Six University of Central Florida students are rolling out the red carpet for the debut of their two short documentaries at New York’s renowned Tribeca Film Festival.
“Black.Butch.Woman” by Nia Cumberlander and “United Colors of Orlando” by Ali Akbari, Ashley Vega, Ella Figueiredo, Lauren Cruz and Christian Arango both premiered at Campus Movie Fest and earned a spot in Tribeca’s star-studded lineup. The UCF films, picked out of thousands of college submissions, won two of the eight Tribeca Campus Docs grand prizes.
“I didn’t really think it was real,” Cumberlander, a 22-year-old Film B.F.A. major, said of her film being accepted into Tribeca. “You always dream your work might get to a film festival.”
Cumberlander’s journey to Tribeca was riddled with speed bumps.
“When I applied to the BFA [film program] the first time, I didn’t get in. When I applied to UCF the first time, I didn’t get in,” Cumberlander recalled. “Within a year, I’ve gone from someone who is, like, really unsure of my place here to getting these really big validations.”
Cumberlander’s film explores the identity politics behind being a black lesbian. She invited three of her black, butch friends to discuss their individual gender expression. Jasmine Reynolds, Rachel Griffith-Chandler, and Fredeja Hayes shared their stories, and in the process, may have subverted societal stereotypes.
“[They’re] talking about their journey to feel comfortable in their own skin,” Cumberlander said. “What it feels like for them to take up space in the world. I think that’s the hardest thing about coming out. It’s not who am I going to be with. It’s how am I going to fit into the narrative of society.”
Cumberlander said she wanted to promote the queer image and filter it through the eyes of queer people to challenge the expectations many have when encountering black, masculine women.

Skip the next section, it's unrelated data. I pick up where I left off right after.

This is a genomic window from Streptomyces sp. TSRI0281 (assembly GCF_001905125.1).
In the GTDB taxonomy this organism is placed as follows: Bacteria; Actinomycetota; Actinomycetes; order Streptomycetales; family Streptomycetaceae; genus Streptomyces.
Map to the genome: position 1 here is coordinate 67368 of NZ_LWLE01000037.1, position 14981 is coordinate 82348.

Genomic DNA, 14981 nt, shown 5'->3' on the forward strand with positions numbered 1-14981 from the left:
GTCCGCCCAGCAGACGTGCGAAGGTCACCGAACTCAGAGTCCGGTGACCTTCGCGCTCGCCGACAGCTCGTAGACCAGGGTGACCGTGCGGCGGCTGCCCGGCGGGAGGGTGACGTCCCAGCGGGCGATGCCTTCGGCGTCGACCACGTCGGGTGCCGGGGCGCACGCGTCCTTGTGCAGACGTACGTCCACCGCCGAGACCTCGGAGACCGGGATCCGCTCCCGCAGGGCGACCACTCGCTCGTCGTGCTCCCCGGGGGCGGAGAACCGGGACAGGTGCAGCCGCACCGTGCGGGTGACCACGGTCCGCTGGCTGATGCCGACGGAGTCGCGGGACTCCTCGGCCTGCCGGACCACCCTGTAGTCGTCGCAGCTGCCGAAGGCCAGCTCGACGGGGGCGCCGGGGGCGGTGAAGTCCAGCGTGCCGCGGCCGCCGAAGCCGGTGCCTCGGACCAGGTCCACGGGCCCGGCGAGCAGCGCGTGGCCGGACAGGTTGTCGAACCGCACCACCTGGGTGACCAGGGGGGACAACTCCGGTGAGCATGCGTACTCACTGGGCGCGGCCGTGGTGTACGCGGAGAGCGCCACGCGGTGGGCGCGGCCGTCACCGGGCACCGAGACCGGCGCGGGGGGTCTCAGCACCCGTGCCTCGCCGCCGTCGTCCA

“I feel the freedom to talk about this now,” Cumberlander said. “When I was younger, I would’ve watched something like this… but now… I feel the freedom to actually make it.”
“United Colors of Orlando” also paints a picture of the LGBT community by documenting the outpouring of art in the wake of the Pulse shooting.
“It was, I think, the worst tragedy that we’ve had in Orlando, and… it was important to show people the good that actually came out of it,” Vega, a 22-year-old radio-television production major, said.
Capturing Orlando’s reaction to the Pulse shooting was important to Akbari, a 25-year-old cinema studies and radio-television production major and member of the LGBT community.
“After Pulse, the silent majority who [we]re in support of the LGBT kind of rose up,” Akbari said. “And with that obviously came a lot of [artistic] expression.”
Art creates a perfect storm of accessibility, awareness and creativity. It’s a great way to show how Pulse impacted LGBT members and allies, Vega said.
“We didn’t want to focus on the darkness of it, the tragedy,” Figueiredo, a 25-year-old cinema studies major, said. “Every other visual media [involving Pulse] is about the tragedy. There was nothing done about the art. And we live here, so we see the murals.”
Their decision to shed light on a dark subject paid off.
Both documentaries will premiere at New York’s Regal Battery Park Stadium 11 on Saturday, April 28 at 3 p.m.
Figueiredo said she sees the importance of both films’ recognition.
“Two of [the films] are not just from UCF, but from marginalized groups,” Figueiredo said. “I think that that shows A, where filmmaking is going and B, [that] you’re seeing all these amazing filmmakers come from [places that aren’t] the hubs of film. We’re not from LA. We’re not from New York. And here we are.”